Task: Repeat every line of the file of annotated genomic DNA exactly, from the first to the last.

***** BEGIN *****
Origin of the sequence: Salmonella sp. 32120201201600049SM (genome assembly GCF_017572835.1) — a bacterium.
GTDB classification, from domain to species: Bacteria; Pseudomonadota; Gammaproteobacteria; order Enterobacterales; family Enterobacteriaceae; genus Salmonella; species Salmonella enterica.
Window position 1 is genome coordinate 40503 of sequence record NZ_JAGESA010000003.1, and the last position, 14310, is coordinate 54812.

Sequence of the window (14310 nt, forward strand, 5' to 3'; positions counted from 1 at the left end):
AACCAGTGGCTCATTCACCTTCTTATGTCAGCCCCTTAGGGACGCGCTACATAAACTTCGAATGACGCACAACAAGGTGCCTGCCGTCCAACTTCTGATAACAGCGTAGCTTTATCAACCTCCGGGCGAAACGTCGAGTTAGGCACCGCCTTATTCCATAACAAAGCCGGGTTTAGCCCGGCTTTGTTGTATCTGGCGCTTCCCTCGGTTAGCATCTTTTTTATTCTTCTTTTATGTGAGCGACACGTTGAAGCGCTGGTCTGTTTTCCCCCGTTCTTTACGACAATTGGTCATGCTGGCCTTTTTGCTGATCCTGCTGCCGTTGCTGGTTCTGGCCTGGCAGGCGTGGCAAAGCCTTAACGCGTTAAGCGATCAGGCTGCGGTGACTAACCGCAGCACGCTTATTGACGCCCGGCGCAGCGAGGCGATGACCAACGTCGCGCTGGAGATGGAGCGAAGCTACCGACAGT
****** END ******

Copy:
Origin of the sequence: Salmonella sp. 32120201201600049SM (genome assembly GCF_017572835.1) — a bacterium.
GTDB classification, from domain to species: Bacteria; Pseudomonadota; Gammaproteobacteria; order Enterobacterales; family Enterobacteriaceae; genus Salmonella; species Salmonella enterica.
Window position 1 is genome coordinate 40503 of sequence record NZ_JAGESA010000003.1, and the last position, 14310, is coordinate 54812.

Sequence of the window (14310 nt, forward strand, 5' to 3'; positions counted from 1 at the left end):
AACCAGTGGCTCATTCACCTTCTTATGTCAGCCCCTTAGGGACGCGCTACATAAACTTCGAATGACGCACAACAAGGTGCCTGCCGTCCAACTTCTGATAACAGCGTAGCTTTATCAACCTCCGGGCGAAACGTCGAGTTAGGCACCGCCTTATTCCATAACAAAGCCGGGTTTAGCCCGGCTTTGTTGTATCTGGCGCTTCCCTCGGTTAGCATCTTTTTTATTCTTCTTTTATGTGAGCGACACGTTGAAGCGCTGGTCTGTTTTCCCCCGTTCTTTACGACAATTGGTCATGCTGGCCTTTTTGCTGATCCTGCTGCCGTTGCTGGTTCTGGCCTGGCAGGCGTGGCAAAGCCTTAACGCGTTAAGCGATCAGGCTGCGGTGACTAACCGCAGCACGCTTATTGACGCCCGGCGCAGCGAGGCGATGACCAACGTCGCGCTGGAGATGGAGCGAAGCTACCGACAGT